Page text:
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The launching and recovery are only part of a much larger process including maintenance, fueling and arming, and maneuvering and parking the planes on a crowded deck. What makes the process all so truly astonishing is that it is done not with people who have been working together for years but with a crew that turns over regularly. As writer John Pfeiffer observed, “The captain will be aboard for only three years, the 20 senior officers for about two and a half; most of the more than 5,000 enlisted men and women will leave the Navy or be transferred after their three-year carrier stints. Furthermore, they are predominantly teenagers, so that the average age aboard a carrier comes to a callow 20.”

What sort of organization can operate so reliably under such handicaps? La Porte, Roberts, and Rochlin spent a great deal of time on several carriers both in port and at sea, during training and on active duty, and they believe they understand at least part of the answer.

On the surface, an aircraft carrier appears to be organized along traditional hierarchical lines, with authority running from the captain down through the ranks in a clearly defined pattern. And indeed, much of the day-to-day operation of the ship does proceed this way, with discipline rather strictly enforced. Thick manuals of standard operating procedures govern this process, and much of the navy training is devoted to making them second nature. These procedures codify lessons learned from years of experience. But, as the Berkeley researchers discovered, the carrier’s inner life is much more complicated.

When things heat up, as during the launching and recovery of planes, the organizational structure shifts into another gear. Now the crew members interact much more as colleagues and less as superiors and subordinates. Cooperation and communication become more important than orders passed down the chain of command and information passed back up. With a plane taking off or landing once a minute, events can happen too quickly for instructions or authorizations from above. The crew members act as a team, each watching what others are doing and all of them communicating constantly through telephones, radios, hand signals, and written details. This constant flow of information helps flag mistakes before they’ve caused any damage. Seasoned personnel continuously monitor the action, listening for anything that doesn’t fit and correcting a mistake before it causes trouble.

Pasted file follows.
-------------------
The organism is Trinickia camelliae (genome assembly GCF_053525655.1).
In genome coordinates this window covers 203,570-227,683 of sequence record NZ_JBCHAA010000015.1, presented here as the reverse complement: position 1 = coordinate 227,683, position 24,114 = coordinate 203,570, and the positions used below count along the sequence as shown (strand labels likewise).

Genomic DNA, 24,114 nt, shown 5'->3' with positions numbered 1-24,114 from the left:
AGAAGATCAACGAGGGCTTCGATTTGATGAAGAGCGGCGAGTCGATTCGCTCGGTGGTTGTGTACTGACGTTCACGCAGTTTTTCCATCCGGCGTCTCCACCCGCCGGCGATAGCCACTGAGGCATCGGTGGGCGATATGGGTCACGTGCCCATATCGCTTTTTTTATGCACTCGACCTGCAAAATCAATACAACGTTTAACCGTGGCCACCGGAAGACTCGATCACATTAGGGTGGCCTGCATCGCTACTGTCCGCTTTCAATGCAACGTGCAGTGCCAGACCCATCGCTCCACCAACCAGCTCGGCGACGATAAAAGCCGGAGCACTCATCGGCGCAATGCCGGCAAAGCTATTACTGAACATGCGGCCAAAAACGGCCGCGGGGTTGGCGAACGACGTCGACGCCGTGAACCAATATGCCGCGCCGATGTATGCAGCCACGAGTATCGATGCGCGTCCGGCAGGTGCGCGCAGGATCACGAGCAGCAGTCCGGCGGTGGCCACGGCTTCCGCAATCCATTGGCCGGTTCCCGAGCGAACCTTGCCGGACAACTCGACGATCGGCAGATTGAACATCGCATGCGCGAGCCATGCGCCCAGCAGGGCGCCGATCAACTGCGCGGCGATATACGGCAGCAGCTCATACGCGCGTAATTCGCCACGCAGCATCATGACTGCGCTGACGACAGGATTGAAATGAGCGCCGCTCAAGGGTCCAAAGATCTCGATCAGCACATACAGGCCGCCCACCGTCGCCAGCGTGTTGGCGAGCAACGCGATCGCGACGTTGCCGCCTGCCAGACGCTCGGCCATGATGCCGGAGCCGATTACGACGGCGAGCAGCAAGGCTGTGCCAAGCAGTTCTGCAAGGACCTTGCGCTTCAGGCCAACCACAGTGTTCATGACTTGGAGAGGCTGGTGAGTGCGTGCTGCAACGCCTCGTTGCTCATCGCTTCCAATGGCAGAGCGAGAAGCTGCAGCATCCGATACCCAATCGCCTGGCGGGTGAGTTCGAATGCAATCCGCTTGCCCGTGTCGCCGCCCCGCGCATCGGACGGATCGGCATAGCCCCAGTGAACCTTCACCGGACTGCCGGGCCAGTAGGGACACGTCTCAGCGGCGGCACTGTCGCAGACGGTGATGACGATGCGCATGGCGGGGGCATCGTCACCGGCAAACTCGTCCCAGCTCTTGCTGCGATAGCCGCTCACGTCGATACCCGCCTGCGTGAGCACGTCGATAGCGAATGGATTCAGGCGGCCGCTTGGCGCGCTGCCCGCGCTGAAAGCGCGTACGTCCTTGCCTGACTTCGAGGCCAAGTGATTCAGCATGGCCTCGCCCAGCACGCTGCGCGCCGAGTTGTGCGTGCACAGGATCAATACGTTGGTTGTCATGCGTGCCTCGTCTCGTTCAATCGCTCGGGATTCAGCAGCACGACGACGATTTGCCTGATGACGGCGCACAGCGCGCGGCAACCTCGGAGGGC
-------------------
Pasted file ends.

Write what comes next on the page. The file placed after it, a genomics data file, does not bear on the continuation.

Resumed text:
A third level of organizational structure is reserved for emergencies, such as a fire on the flight deck. The ship’s crew has carefully rehearsed procedures to follow in such cases, with each member assuming a preassigned role. If an emergency occurs, the crew can react immediately and effectively without direction.

This multi-layered organizational structure asks much more from the crew than a traditional hierarchy, where following orders is the safest path and underlings are not encouraged to think for themselves. Here, the welfare of the ship and crew is everyone’s responsibility. As the Berkeley researchers note, “Even the lowest rating on the deck has not only the authority, but the obligation to suspend flight operations immediately, under the proper circumstances and without first clearing it with superiors. Although his judgment may later be reviewed or even criticized, he will not be penalized for being wrong and will often be publicly congratulated if he is right.”

The involvement of everyone, combined with the steady turnover among the officers and crew, also helps the Navy prevent such operations from becoming routine and boring. Because of the regular coming and going of personnel, people on the ship are constantly learning new skills and teaching what they’ve learned to others. And although some of the learning is simply rote memorization of standard operating procedures, the Berkeley researchers found a constant search for better ways of doing things. Young officers come on board with new ideas and find themselves debating with the senior noncommissioned officers who have been with the ship for years and know what works. The collision of fresh, sometimes naive approaches with a conservative institutional memory produces a creative tension that keeps safety and reliability from degenerating into a mechanical following of the rules.

The Navy has managed to balance the lessons of the past with an openness to change and create an organization that has the stability and predictability of a tightly run hierarchy but that can be flexible when necessary. The result is an ability to operate near the edge, pushing both people and machines to their limits but remaining remarkably safe.

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